TransLink to tap into $154M federal gas tax fund for 57 electric-battery buses

Jan 26 2021, 1:34 am

Metro Vancouver Regional District’s board directors are expected to approve on Friday a $154.1 million transfer in funding from the region’s allocation of the federal gas tax fund towards TransLink projects.

This comes after last week’s recommendations endorsement by the regional district’s Finance and Intergovernmental Committee.

Most of the fund will be used to replace ageing bus vehicles, including one-to-one replacements of 57 ageing conventional diesel buses with electric-battery buses, with the federal fund covering $86.09 million of the total cost of $88.74 million.

Another $15.9 million will go to 64 replacement community shuttle mini-buses, $6.54 million will go towards 44 replacement HandyDART vehicles, and just under $2 million to over two dozen service support vehicles.

Confirmation of this funding will allow TransLink to begin the process of ordering these bus vehicles by early this year to ensure a delivery timeline spanning 2021 to 2023.

To support the significant influx of electric-battery buses, TransLink will also receive $27.75 million towards the $30.6 million costs of upgrading the Port Coquitlam Transit Centre bus depot with equipment and infrastructure that can handle the maintenance and charging needs of these electrified models.

Additionally, $11.22 million from the federal gas tax fund will be used to acquire and install seven elevators, replacing the ageing elevators at SkyTrain’s 29th Avenue, Paterson, Edmonds, and Columbia stations, and on West Coast Express.

A further $5.47 million will be used to replace three escalators at Commercial-Broadway Station with new heavy-duty, transit-grade models.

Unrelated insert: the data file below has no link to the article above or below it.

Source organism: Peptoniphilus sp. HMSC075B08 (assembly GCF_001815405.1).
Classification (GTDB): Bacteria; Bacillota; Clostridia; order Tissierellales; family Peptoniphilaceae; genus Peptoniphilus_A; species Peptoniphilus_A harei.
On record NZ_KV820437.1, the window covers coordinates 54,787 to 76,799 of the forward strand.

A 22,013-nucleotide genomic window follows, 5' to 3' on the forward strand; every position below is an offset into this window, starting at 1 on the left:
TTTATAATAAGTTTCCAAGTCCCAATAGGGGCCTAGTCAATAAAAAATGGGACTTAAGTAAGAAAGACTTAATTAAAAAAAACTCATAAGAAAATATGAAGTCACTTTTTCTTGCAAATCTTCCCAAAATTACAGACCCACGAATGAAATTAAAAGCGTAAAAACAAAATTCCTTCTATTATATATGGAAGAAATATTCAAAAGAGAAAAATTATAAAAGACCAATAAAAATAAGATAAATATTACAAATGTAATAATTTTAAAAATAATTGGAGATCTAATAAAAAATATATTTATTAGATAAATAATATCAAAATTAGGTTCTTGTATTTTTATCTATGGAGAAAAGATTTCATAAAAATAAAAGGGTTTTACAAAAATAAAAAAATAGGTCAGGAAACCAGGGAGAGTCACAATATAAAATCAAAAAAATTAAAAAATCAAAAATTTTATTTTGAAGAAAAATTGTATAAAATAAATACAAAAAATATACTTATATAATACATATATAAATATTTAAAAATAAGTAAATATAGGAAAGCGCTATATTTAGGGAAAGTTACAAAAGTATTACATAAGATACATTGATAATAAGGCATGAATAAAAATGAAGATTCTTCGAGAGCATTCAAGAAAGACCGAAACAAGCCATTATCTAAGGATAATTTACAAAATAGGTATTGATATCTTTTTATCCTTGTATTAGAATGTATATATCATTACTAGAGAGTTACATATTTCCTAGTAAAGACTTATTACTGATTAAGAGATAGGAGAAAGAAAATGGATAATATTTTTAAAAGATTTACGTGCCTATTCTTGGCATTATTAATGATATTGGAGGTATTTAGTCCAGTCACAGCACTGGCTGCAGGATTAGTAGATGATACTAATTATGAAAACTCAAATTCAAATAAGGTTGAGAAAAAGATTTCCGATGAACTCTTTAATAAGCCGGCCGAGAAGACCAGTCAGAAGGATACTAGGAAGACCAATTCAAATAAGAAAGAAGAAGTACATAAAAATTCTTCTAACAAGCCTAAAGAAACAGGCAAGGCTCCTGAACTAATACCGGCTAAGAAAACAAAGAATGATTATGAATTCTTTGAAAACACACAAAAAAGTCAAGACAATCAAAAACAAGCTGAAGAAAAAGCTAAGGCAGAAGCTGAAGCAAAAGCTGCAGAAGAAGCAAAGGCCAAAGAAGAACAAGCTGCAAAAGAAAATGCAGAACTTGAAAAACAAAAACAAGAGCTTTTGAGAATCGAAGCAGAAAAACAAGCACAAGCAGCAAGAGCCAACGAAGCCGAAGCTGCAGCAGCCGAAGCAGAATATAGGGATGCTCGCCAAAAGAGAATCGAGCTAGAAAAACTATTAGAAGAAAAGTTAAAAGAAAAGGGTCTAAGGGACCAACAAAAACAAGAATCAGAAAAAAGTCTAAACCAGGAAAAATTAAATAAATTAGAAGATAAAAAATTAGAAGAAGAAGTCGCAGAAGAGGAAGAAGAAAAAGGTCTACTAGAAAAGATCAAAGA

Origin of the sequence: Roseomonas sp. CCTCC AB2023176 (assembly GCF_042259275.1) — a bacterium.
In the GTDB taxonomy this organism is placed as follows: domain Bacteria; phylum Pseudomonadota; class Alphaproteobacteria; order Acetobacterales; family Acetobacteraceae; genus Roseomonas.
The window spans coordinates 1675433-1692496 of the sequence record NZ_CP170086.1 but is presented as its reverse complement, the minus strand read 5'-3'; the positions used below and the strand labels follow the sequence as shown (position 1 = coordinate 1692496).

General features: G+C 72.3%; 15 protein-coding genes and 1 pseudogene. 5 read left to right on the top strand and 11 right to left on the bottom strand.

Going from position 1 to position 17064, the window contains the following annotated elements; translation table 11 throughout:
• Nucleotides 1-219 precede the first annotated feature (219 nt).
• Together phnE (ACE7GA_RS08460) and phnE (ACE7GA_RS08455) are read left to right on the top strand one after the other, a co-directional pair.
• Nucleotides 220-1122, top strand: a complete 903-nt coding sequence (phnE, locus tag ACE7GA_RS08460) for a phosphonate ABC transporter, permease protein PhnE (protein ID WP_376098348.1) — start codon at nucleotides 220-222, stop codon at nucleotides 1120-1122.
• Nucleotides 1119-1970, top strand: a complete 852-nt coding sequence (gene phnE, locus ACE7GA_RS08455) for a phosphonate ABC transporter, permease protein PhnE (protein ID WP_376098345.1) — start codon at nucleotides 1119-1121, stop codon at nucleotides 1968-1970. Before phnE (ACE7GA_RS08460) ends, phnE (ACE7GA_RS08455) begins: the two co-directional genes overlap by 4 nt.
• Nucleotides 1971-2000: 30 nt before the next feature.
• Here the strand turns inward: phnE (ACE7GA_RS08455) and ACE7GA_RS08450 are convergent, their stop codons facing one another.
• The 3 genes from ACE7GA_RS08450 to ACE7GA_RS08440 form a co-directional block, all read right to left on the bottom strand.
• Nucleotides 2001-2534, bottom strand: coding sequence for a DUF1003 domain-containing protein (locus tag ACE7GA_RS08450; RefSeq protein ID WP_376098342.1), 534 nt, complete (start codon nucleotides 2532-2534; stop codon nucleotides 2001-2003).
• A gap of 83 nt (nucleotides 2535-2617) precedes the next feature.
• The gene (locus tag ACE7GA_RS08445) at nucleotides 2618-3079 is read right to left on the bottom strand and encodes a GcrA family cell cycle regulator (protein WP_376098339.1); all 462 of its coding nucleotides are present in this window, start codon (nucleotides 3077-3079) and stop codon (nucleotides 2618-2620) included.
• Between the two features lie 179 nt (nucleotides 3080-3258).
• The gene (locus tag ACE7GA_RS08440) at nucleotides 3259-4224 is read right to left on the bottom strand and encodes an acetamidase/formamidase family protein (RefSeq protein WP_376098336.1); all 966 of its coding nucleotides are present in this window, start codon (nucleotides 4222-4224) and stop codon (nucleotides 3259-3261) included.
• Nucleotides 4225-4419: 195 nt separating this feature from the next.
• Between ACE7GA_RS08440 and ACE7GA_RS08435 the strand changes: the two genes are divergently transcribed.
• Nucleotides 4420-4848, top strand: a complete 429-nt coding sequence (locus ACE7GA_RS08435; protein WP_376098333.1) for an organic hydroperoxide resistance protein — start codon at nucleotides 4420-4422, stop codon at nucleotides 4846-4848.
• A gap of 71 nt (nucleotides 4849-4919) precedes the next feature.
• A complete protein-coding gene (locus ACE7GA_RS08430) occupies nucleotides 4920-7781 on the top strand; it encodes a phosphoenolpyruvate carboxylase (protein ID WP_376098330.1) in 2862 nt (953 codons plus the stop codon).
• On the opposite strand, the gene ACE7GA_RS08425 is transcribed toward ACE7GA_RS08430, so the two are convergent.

“Although the projects were identified prior to the pandemic, they remain essential despite today’s lower transit ridership. This is because the projects focus exclusively on asset replacement and upgrades, rather than expansion,” reads a regional district staff report.

“These ‘state of good repair’ projects address the safety, accessibility and energy efficiency of the transit system, and are not readily deferred as a result of lower ridership. For example, a transit fleet cannot be operated safely after it has reached the end of its service life.”

Currently, there is $314.5 million in available federal gas tax funding for TransLink to use. After the aforementioned funding allocations, there would still be $160.4 million available to the public transit authority, which could go towards further bus vehicle acquisitions or potentially even cover the majority of the construction cost of the proposed SFU Burnaby Mountain gondola transit line.

Since 2005 when the federal gas tax fund program began, TransLink has received about $1.46 billion from this funding source to expand and improve the region’s public transit. To date, most of the funds have been directed towards acquiring new and replacement bus vehicles and upgrading bus depots. Any use of this fund requires approval by the regional district’s board.

Under the public transit authority’s Low Carbon Fleet Strategy, there are no plans to order additional diesel buses for the conventional fleet moving forward. The strategy is to order electric-battery bus models for all future conventional fleet orders, which will in large part help TransLink reduce its emissions by 45% in 2030 and 80% by 2050.

A substantial investment will also be made to build the new Marpole Transit Centre — a new bus depot that will accommodate 300 electric-battery buses, located on a Fraser River site in Vancouver just west of the Canada Line bridge.

Kenneth ChanKenneth Chan

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